Friday, September 27, 2013

Pay attention to the Anthony Awards

The Anthony Awards are a group of awards given to the best mystery books of the year at Bouchercon (The World Mystery Convention).  This includes CRIME FICTION.  You can only read so much vintage crime fiction, so for the last two years I have been paying attention to the winners of the Anthony Awards.

I have been concentrating on the winners of best FIRST NOVEL because reading can get a little stale, and it is nice to pick up something new every once in a while.

Last year's winner was Hilary Davidson for The Damage Done, which by now already has three novels in the series (did she already have them written?!?).  After solving the mysterious death of her sister in the first novel, the books follow the story of a travel writer who tends to get into trouble on trips around the world.  The books are a refreshing look at crime fiction, and it's kind of strange to read a crime novel from a woman's perspective.

This year's winner for best first novel was Black Fridays by Michael Sears.  This is a new type of novel for me.  The story revolves around a fresh out of jail former wall street trader hired to dissect a possible fraudulent scheme in an investment bank (is that right?  I don't know much about wall street!).  Once again, it's great to hear a new voice in crime fiction, and the novel is unlike anything I've read in the past.  The secondary character in the story is an autistic boy, which adds another dimension to the story, but at times it does feel a little too much like an autism text book.

So, finding good OLD crime fiction is easy, because everyone has already read it!  But finding new fiction is hard, but the Anthony Awards make it easier.  Pay attention in the future!  Hint:  Lee Child won for Killing Floor in 1998, so you know how I feel!

Sunday, September 8, 2013

Never Go Back - Lee Child

I've just finished Never Go Back by Lee Child, and it is the perfect ending to the last three or four Reacher books, which have featured a mysterious female voice on the other end of the phone.  Reacher finally goes back to DC to meet her, and of course, everything has gone crazy.  Reacher gets recalled to the army, and chased all over the US by a mysterious group of men.

Overall the story is a nice mixture of classic Reacher and flashback Army Reacher, both of which I really enjoy.

I've also been reading some supernatural crime fiction, including Dead Harvest by Chris F Holm and Dead Things by Stephen Blackmoore.  I've also read The Ocean at the End of the Lane and Neverwhere by Neil Gaiman.  Awesome!

Sunday, June 23, 2013

What? An actual post?

I've been indulging in a re-read of the Baroque Cycle by Neal Stephenson.  I may have mentioned it here before, maybe not.  Either way, it's 8 books, about 2500 pages, and totally worth it.  Historical sci-fi/speculative fiction set in the time of Isaac Newton!  I don't know what to read next.  I'm thinking of the new Dan Brown novel, just because it exists, versus something a little more gritty.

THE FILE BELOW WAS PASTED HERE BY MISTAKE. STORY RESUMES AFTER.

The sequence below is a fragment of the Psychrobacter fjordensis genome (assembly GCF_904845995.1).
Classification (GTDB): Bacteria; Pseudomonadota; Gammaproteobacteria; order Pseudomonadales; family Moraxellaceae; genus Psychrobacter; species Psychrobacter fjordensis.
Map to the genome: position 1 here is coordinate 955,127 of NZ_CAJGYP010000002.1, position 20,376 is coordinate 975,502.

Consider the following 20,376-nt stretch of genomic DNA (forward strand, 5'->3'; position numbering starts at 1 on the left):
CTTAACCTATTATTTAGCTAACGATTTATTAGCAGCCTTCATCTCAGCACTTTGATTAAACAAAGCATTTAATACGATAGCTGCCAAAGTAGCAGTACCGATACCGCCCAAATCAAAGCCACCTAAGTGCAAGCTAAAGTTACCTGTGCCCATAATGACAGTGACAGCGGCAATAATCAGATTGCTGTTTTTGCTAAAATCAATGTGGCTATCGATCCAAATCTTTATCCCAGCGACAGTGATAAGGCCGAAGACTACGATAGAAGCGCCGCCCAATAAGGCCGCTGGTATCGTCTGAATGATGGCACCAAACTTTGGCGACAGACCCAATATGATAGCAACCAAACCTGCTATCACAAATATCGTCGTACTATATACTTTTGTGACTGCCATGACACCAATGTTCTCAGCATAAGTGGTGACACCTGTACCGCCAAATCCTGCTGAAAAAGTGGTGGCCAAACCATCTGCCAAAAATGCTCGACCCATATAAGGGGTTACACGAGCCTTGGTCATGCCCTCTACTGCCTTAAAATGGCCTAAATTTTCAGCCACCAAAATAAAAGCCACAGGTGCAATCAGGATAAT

I've also read THE NEXT ONE TO FALL by Hilary Davidson, and I recommend it!  Ok, back to reading.

Sunday, January 6, 2013

Demolition Angel - Robert Crais

I haven’t been reading much crime fiction lately since I’ve just finished up reading approximately five thousand pages of George R.R. Martin’s A Song of Ice and Fire saga, AKA five Game of Thrones Novels.  I still have not decided if reading all five in succession like that was a good idea or not, but I have 5 years to think about it given the rate he publishes novels in that series.  I think I read one or two crime novels in the meantime, including some Joe Pike and Elvis Cole novels.

That put me in the unusual situation of being completely caught up on Jack Reacher, Elvis Cole and Joe Pike, my three favorite protagonists.  I started looking through Robert Crais’ bibliography and found Demolition Angel, starring Carol Starkey, a washed up bomb squad technician.  Also, it was published in 2001, so it has a nice little vintage vibe to it, including pagers and payphones.  This is a great novel which shows Robert Crais really can write a standalone novel.  There are absolutely no references to Elvis or Joe in this novel, but it does take place in the same LA police world that the novels typically occupy.

The feel of the novel is quick paced at the beginning, then backs itself up a little for a few hundred pages, then hits that no turning back point at about one hundred and fifty pages to go.  How do the authors do that?  Do they know that’s all they have left?  Great editing?  I have no idea, but this book really turns it on at the end.  I think i read 180 pages in about two hours to finish the book.

This is a great read, especially if you enjoy the world that Elvis and Joe normally occupy.  Up next is The Moscow Club, Joseph Finder’s first book that was recently re-released.  Apparently the timing of the novel coincided with an unexpected real-life coup in The Kremlin, and the novel put Joe on the map!  Review is forthcoming.